"And you have my bow…"

"And MY axe!"


They would not be leaving until sunrise. Legolas penned a short note to his father.

There was so much he wanted to say—so much he wished he had said before he left Mirkwood. But there was no time now to find the right words. Instead, he rehearsed the bare facts—that the One Ring had been brought to Rivendell; that it must be destroyed in the fires of Mount Doom; that the Halfling, Frodo Baggins, a cousin of Bilbo Baggins, had volunteered to take it; that Frodo would, if he were to stand any chance of succeeding, require an escort; that the remainder of the company consisted of Men, Halflings and—Valar help them—a Dwarf; and that his own skill with the bow, and with the knives, would therefore be essential to the success of the quest.

Forgive me, Ada, for accepting this task without consulting you. But the Dark Lord poisons Mirkwood. This may be the way to defeat him.


He sat for several long moments, deciding whether to add a final sentence. Then he took up his pen again and wrote:

I love you, Ada.


Valandil will deliver this for me, he thought.

He entered the Hall of Fire, looking for his lieutenant.

The Mirkwood elf was standing close to the great fire, watching a young elleth dance in its amber light. The tune was haunting and her movements were slow, intricate, and perfectly graceful. Legolas paused, admiring the lines of her slender body, the drape of her silken gown over the slight swell of her hips...

She turned, their eyes met and lingered; she smiled.

And Legolas, suddenly feeling closely confined and in need of meditation, entrusted his note to Valandil, left the Hall of Fire, and went outside to walk beneath the trees.


"Good evening, your Highness." The dancer had sought him out.

Legolas was a young elf, in the prime of his child-fathering years—strong of body, fair of face, and royal of blood—and he had never wanted for a willing mate. And it occurred to him now that his feelings of frustration might just be cured by something other than meditation.

He gave her his most winning smile. "Are you following me?"

"No, my lord! How could you think it?" she replied, but her eyes told him she lied.

"What do you want from me?"

"Nothing..." said the dancer, boldly. "Nothing that you have not bestowed on many an elleth before me..."

"And what would that be? A kiss?"

"My lord!" She pretended to be shocked. "A smile."

Legolas laughed.

"But a laugh," she said, "is even better."

"Are you sure there is nothing more I can offer?"

"You are the son of a king," she said, softly, and her sudden loss of confidence was a clear admission of her hopes.

"And you are a very beautiful elleth..." He lifted her chin. "But what is this doing here," he said, playfully, "on your bosom?"

"What is it?" she asked, smiling. "A fallen leaf?"

"No..." Slowly, he slid the straps of her gown down her arms, lowered the offending fabric, and exposed her pretty breasts to his eager touch.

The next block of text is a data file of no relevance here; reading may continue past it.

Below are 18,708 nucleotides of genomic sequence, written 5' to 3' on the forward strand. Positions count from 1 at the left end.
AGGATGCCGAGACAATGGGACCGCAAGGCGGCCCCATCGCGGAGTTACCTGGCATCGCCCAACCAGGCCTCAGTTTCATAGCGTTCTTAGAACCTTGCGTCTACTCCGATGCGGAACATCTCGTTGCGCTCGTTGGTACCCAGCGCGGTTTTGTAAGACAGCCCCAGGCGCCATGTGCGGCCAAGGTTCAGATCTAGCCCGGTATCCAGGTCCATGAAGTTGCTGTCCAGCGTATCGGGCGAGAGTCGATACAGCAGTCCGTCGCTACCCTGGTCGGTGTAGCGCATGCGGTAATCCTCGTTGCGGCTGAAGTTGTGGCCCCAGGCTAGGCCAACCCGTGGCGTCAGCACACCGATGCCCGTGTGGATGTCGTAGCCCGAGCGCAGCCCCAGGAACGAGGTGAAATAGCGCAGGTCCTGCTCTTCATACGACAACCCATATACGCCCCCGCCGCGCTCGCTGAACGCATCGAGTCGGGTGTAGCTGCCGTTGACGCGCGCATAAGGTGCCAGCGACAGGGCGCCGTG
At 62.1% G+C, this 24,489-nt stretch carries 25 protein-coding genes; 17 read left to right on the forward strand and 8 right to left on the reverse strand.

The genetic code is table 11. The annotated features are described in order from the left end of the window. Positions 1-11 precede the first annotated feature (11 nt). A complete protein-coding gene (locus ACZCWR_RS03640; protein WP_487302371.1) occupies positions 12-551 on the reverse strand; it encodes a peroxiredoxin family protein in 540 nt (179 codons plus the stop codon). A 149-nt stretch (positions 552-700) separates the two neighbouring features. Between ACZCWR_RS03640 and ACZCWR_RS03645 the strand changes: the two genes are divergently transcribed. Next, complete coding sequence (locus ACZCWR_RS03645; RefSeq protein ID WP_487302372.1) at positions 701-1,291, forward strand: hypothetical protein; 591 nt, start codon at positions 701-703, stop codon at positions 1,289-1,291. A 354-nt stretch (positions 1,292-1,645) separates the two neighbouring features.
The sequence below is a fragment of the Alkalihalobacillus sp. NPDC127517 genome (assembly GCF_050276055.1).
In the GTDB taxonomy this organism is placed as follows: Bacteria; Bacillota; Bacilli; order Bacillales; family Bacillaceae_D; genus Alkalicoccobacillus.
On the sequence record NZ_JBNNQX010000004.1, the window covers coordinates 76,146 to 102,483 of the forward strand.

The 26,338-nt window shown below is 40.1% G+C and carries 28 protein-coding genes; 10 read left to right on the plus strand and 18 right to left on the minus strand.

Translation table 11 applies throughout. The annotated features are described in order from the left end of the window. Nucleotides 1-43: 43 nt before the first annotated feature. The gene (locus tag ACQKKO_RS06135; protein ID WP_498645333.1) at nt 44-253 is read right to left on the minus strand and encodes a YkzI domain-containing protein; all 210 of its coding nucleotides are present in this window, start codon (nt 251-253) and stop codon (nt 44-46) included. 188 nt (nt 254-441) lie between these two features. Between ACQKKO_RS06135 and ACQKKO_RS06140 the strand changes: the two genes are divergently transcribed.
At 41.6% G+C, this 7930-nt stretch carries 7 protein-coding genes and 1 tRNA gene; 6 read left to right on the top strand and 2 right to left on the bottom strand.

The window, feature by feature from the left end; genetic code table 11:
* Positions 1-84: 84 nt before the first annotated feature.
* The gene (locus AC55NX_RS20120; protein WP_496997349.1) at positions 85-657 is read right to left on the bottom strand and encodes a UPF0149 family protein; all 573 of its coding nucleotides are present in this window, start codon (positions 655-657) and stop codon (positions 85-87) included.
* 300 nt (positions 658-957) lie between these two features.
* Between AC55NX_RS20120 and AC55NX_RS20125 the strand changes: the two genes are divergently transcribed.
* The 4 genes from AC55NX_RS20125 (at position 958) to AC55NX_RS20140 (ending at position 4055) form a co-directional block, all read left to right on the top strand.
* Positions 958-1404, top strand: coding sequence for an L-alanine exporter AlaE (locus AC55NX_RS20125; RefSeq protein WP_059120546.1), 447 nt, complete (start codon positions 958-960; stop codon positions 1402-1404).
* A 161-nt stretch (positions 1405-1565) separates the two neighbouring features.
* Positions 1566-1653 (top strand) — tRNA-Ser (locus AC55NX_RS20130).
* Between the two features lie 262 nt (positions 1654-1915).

This was a game they had both played—with other partners—many times before. He clasped her to his chest, his arms locked around her waist. Her hands, forcing themselves between them, found his lacings and pulled.

"Wait," he gasped.

He drew her out of sight, behind a mighty beech, and stood with his back to its trunk. "Now."

She opened his leggings.

But—whether because of the wine, or his earlier mood of melancholy, he did not know—he was no longer ready for her. And he was uncomfortably aware that his penis was not impressive at rest. He reached down and stroked it. "Here," he said catching her hand and replacing his fingers with hers. "Make me hard."

She was certainly not impressed.

But she was a servant and she did as he asked, with her hand, and then with her mouth. She was no innocent!

Legolas closed his eyes and sank back against the tree, automatically resting his hands on his hips and tilting them upwards. Her touch was light at first—pleasurable. Then, as his body began to respond, and she became more committed to her task, her fingers seem to reach inside him, drawing the blood from his belly and his legs, and from up under his arms, filling him, making him rise, making him grow...

"Oh, your Highness!"

He smiled. They were always surprised. "Come here."

She took his hand and he raised her to her feet.

There was a stone table, covered with fallen leaves, not three yards from where they stood. Devouring her mouth, her neck, her shoulders, he pushed her roughly over it; she pulled up her own gown; and he thrust inside her.

He had never had a mate who moved like she was moving—sometimes meeting his thrusts, sometimes avoiding them, and, all the while, kissing and biting and laughing—and, though they drew it out as best they could, it did not take long.

"Valar," he moaned, "I am going to fill you." He bit down on her neck, trying to hold himself back, but to no avail. "You are safe, little one," he whispered. "My seed will not grow in your womb..."


As they walked back to the terrace, he drew one of his white knives, cut a clasp from his tunic, and gave it to her as a keepsake.

For some reason he was sure that he would never lie with her again.




Contents page

Contents page

Back to Chapter 8

Chapter 8

Extra scene: For me the grief is too near
Two bathing attendants 'comfort' Legolas after the loss of Gandalf.

Extra scene

Extra scene: I am happy for you
Arwen gives Legolas some advice.

Extra scene